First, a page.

The Fleshland: Coffins’ Frankenstein Monster of an Album

  • Sammy O'Hagar

The hype (loud as the audience at a Texas abortion bill filibuster) that surrounds Coffins doesn’t do the band any favors. There isn’t a whole lot to them: riffs, the Cookie Monster-est of Cookie Monster vocals, more riffs, positively decrepit production (well, for death metal, anyway), and more riffs. Have you heard Severed Survival or Mental Funeral? Coffins have many, many times. They’re meat and potatoes death/doom, except probably without the potatoes. That being said, their absolutely-no-frills approach is essential to what’s best about them: most Coffins songs are among the finest death/doom you’ll ever hear with nary more than the basics of the genre necessary. The Fleshland continues this trend. At its best, it’s stunning how much they mine from what’s seemingly so little. Coffins are either made up of idiot savants who have a once-in-a-generation gift for writing sludgy death metal, or are really fucking good at this.

Fleshland’s opener “Here Comes Perdition” is a solid indicator of most of what comes after it: an ominous doom groove trudges into a delightfully punky death ‘n’ roll riff that clears aside the brush for Ryo’s sepulchral gurgling. There’s a woozy solo a few minutes in, after which the song gets taken back to its origin. Though none of this displays songwriting skill that rises much farther above “basic,” when Coffins are on, they know how to wring exactly as much as possible from an A-grade riff. “Hellbringer,” the next song, follows a similar pattern: the central idea gets poked and prodded enough so it doesn’t get too charred, but ultimately, the band don’t mess with it unless they have to. They make the little shifts in tonality and tempo sound revelatory.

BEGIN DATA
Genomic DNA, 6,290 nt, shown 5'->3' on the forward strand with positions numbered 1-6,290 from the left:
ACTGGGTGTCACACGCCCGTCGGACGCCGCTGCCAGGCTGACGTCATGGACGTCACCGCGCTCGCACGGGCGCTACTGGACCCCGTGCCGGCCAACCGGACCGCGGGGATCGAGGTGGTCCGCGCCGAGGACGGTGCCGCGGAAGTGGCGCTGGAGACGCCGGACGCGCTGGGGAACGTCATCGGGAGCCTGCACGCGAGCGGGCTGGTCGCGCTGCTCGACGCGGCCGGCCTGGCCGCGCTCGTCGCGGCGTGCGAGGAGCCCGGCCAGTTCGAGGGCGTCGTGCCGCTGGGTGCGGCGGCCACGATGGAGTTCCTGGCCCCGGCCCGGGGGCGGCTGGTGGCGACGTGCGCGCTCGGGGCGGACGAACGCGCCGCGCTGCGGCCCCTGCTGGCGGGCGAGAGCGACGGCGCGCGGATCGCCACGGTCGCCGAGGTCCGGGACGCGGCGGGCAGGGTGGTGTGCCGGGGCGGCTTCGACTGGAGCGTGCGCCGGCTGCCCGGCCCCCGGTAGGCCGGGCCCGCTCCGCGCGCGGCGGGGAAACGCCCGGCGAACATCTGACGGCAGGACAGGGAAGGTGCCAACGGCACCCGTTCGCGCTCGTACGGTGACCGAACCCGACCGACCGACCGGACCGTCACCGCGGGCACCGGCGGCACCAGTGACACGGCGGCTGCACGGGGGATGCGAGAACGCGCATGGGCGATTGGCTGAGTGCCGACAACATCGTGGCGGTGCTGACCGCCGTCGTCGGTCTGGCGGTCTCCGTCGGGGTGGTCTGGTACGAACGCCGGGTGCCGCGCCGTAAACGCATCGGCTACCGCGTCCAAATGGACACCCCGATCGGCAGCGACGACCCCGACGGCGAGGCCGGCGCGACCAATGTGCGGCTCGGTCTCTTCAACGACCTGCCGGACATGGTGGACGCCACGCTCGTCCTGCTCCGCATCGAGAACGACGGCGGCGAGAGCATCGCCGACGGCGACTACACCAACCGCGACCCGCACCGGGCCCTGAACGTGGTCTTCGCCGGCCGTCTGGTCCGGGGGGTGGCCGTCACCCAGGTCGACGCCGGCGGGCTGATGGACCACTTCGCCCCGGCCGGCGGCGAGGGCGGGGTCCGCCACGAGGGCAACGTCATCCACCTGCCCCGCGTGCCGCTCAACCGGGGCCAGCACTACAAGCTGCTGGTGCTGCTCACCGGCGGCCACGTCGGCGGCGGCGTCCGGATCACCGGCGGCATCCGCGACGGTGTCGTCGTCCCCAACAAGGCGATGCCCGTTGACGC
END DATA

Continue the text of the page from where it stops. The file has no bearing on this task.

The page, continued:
Coffins’ attention to songwriting is what’s made them such a great split/EP band. The downside to that trips them up on a full-length, though. Fleshland sounds like a collection of grimy death/doom songs, not a predetermined album. So when a plodding clunker like “The Colossal Hole” comes along, you get hurled out of the flow of the record, and it’s hard to wade back to pick up where you left off. But that only makes The Fleshland tough to take down as a whole; the majority of the songs therein are phenomenal. “Dishuman” deconstructs death metal’s reliance on chromatic riffs then haphazardly sews it back together and slaps it over a d-beat, leaving the spongy flesh very exposed. And for a band this raw and unsanitary, it’s hard to believe that something like “Rotten Disciples” or “The Unhallowed Tide” come off sounding as anthemic as they do. Though they’re loosely connected to a genre known for meticulous perfection and inhuman technicality (hell, even in the bands I love), Coffins are death metal that’ll give you a staph infection. But there’s a ton to be found in the emphysemaic lung rattling of their amps. This isn’t a dead animal drawing flies in the street; this is a maggoty carcass served to you on a platter. The Fleshland may not add up to more than the sum of its parts, but most of those parts are worth reexamining several times over.

Coffins’ The Fleshland comes out July 9 on Roadrunner. Stream the track “The Unhallowed Tide” here and pre-order the album here.

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